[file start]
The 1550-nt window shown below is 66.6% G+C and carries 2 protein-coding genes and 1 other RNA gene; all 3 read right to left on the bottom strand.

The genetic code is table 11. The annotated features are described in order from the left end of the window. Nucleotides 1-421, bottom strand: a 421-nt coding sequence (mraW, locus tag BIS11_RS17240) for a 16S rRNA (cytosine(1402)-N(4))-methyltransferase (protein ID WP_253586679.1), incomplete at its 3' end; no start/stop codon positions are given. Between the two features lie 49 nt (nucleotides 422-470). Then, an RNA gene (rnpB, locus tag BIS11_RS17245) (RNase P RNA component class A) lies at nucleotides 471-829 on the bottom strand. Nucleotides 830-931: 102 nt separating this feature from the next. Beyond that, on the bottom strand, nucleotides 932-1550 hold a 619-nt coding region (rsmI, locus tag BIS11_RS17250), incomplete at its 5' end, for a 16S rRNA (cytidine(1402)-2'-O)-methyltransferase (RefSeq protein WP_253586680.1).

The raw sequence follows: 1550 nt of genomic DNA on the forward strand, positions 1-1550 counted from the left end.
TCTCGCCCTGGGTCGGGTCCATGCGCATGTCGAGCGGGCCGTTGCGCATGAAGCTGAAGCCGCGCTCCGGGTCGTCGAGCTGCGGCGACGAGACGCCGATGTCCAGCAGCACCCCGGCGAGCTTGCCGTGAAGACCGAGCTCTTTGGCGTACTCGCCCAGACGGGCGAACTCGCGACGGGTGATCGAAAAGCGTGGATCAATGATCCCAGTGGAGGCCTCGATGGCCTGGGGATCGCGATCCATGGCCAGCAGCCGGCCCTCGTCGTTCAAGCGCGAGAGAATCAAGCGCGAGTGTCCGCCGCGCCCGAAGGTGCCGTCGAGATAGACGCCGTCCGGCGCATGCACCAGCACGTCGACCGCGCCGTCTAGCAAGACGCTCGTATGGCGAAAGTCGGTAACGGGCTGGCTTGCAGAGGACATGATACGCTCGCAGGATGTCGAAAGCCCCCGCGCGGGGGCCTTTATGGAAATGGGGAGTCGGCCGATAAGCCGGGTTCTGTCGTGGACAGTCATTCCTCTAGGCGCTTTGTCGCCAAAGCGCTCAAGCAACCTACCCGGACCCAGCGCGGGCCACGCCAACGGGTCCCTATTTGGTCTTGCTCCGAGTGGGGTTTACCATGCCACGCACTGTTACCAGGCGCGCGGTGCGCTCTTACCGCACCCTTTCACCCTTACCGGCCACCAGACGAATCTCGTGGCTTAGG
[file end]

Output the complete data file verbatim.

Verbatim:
The 1550-nt window shown below is 66.6% G+C and carries 2 protein-coding genes and 1 other RNA gene; all 3 read right to left on the bottom strand.

The genetic code is table 11. The annotated features are described in order from the left end of the window. Nucleotides 1-421, bottom strand: a 421-nt coding sequence (mraW, locus tag BIS11_RS17240) for a 16S rRNA (cytosine(1402)-N(4))-methyltransferase (protein ID WP_253586679.1), incomplete at its 3' end; no start/stop codon positions are given. Between the two features lie 49 nt (nucleotides 422-470). Then, an RNA gene (rnpB, locus tag BIS11_RS17245) (RNase P RNA component class A) lies at nucleotides 471-829 on the bottom strand. Nucleotides 830-931: 102 nt separating this feature from the next. Beyond that, on the bottom strand, nucleotides 932-1550 hold a 619-nt coding region (rsmI, locus tag BIS11_RS17250), incomplete at its 5' end, for a 16S rRNA (cytidine(1402)-2'-O)-methyltransferase (RefSeq protein WP_253586680.1).

The raw sequence follows: 1550 nt of genomic DNA on the forward strand, positions 1-1550 counted from the left end.
TCTCGCCCTGGGTCGGGTCCATGCGCATGTCGAGCGGGCCGTTGCGCATGAAGCTGAAGCCGCGCTCCGGGTCGTCGAGCTGCGGCGACGAGACGCCGATGTCCAGCAGCACCCCGGCGAGCTTGCCGTGAAGACCGAGCTCTTTGGCGTACTCGCCCAGACGGGCGAACTCGCGACGGGTGATCGAAAAGCGTGGATCAATGATCCCAGTGGAGGCCTCGATGGCCTGGGGATCGCGATCCATGGCCAGCAGCCGGCCCTCGTCGTTCAAGCGCGAGAGAATCAAGCGCGAGTGTCCGCCGCGCCCGAAGGTGCCGTCGAGATAGACGCCGTCCGGCGCATGCACCAGCACGTCGACCGCGCCGTCTAGCAAGACGCTCGTATGGCGAAAGTCGGTAACGGGCTGGCTTGCAGAGGACATGATACGCTCGCAGGATGTCGAAAGCCCCCGCGCGGGGGCCTTTATGGAAATGGGGAGTCGGCCGATAAGCCGGGTTCTGTCGTGGACAGTCATTCCTCTAGGCGCTTTGTCGCCAAAGCGCTCAAGCAACCTACCCGGACCCAGCGCGGGCCACGCCAACGGGTCCCTATTTGGTCTTGCTCCGAGTGGGGTTTACCATGCCACGCACTGTTACCAGGCGCGCGGTGCGCTCTTACCGCACCCTTTCACCCTTACCGGCCACCAGACGAATCTCGTGGCTTAGG